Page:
Construction runoff a serious water quality concern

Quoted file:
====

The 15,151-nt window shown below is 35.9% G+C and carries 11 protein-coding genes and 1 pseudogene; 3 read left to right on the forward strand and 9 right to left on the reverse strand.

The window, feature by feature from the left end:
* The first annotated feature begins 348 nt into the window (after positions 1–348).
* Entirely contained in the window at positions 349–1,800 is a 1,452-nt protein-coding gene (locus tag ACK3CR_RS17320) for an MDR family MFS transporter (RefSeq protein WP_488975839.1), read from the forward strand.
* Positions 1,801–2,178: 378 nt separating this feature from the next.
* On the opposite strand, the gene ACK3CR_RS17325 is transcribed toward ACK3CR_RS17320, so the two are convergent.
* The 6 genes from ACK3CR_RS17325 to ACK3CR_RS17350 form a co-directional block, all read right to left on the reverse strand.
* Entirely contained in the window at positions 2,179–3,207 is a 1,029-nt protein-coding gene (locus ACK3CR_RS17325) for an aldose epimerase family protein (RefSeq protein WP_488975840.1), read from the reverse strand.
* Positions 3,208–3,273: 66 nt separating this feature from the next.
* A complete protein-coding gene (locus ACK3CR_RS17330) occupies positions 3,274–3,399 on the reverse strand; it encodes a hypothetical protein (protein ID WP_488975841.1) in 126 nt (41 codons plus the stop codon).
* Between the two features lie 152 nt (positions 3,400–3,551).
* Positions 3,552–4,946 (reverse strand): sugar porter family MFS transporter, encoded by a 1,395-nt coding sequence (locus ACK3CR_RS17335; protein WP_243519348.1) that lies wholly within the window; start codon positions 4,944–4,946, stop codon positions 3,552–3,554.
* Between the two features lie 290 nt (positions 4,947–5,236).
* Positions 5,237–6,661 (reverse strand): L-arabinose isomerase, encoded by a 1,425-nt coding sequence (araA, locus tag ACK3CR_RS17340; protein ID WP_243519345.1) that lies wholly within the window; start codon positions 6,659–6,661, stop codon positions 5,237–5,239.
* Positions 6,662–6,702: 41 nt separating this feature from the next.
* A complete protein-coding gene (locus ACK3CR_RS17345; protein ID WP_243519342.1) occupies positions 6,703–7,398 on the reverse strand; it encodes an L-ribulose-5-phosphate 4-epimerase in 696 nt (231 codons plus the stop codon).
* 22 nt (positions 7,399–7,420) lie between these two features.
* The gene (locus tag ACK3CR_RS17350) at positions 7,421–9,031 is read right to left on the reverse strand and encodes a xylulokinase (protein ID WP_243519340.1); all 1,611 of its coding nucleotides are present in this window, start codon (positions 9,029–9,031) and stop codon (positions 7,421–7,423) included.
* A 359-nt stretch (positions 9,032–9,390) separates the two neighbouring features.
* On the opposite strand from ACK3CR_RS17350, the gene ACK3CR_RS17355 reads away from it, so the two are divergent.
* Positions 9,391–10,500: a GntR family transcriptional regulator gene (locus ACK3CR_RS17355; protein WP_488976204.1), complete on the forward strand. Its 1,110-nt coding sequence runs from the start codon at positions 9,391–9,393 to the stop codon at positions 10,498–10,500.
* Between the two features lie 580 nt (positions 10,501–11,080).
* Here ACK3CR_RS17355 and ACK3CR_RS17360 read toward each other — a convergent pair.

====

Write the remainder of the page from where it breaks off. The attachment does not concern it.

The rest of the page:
SUMMIT COUNTY – As the summer construction season winds up, local water quality officials are once again eyeing potential impacts to streams from sediment-laden runoff.”You look at one site, and it’s no big deal. But from many sites, over time, it adds up, said Doug Trieste, the county’s erosion and runoff control specialist.Trieste will be one of the speakers this evening at the Blue River Watershed Group’s regular speaker series on water issues. While runoff from building sites is a serious problem, Trieste said the potential impacts could be minimized with education and pro-active stewardship by builders.Best management practices need to be followed strictly at all building sites, and local govermments need to stay on top of the situation by monitoring sites and ensuring continued compliance with local, state and federal building and runoff regs, Trieste said.”It’s a huge issue that easily addressed,” said Blue River Watershed Group board member Troy Wineland, who also works for the U.S. Forest Service as a hydrologist.Much of the illegal sediment discharge from construction sites ends up in small headwaters streams, where it doesn’t take much to tip the ecological balance. “The small streams are in equilibrium from the way they formed, but it doesn’t take much to get them out of equilibrium,” Trieste said, explaining that the unauthorized runoff can threaten sensitive wetlands and riparian habitat.One area singled out last year by Trieste, and again this spring by Wineland, is the Whispering Pines area, adjacent to Summit Cove, where a number of construction sites may not be in compliance with local codes, and where runoff could result in violation of state water qualiity regulations, dumping silt into Soda Creek.”A lot of people and companies are really good and they try really hard and mean well, but there are others who just blatantly don’t care. And there’s nobody getting on them,” Trieste said.The biggest problem is a lack of any meaningful enforcement, and not having enough staff to educate builders on site. Although the various jurisdictions do try to visit the most egregious violators, the reality is, resources are just stretched too thin.The biggest problems are with the many scattered single-family home developments around the towns and county, Trieste said, explaining that the bigger projects are often well-managed. Wineland wants to try and use the talk Thursday evening to create community watchdogs, citizens who know enough about the issue to spot potential violations and report them to authorities.”We want people to know what to look for and who to contact if they see something blatantly wrong,” Wineland said.Some signs of poorly managed building areas are mud tracks coming off the site and improperly installed sediment fences.There are those (builders) who are good, but the vast majority just don’t care, and that’s too bad, because it’s one of the most easily addresssed water quality impacts,” he concluded.Thursday’s talk will be followed by a day-long training session on Friday geared toward Colorado Department of Transportation runoff control certification. For more information call Wineland at (970) 485-2961. Questions about construction sites or reports of possible violations should be directed to Doug Trieste at (970) 547-3823.More info available on the web at http://www.epa.gov/nps/ordinance/erosion.htm and http://www.epa.gov/nps/MMGI/Chapter4/ch4-3a.html.Bob Berwyn can be reached at (970) 331-5996, or at firstname.lastname@example.org.
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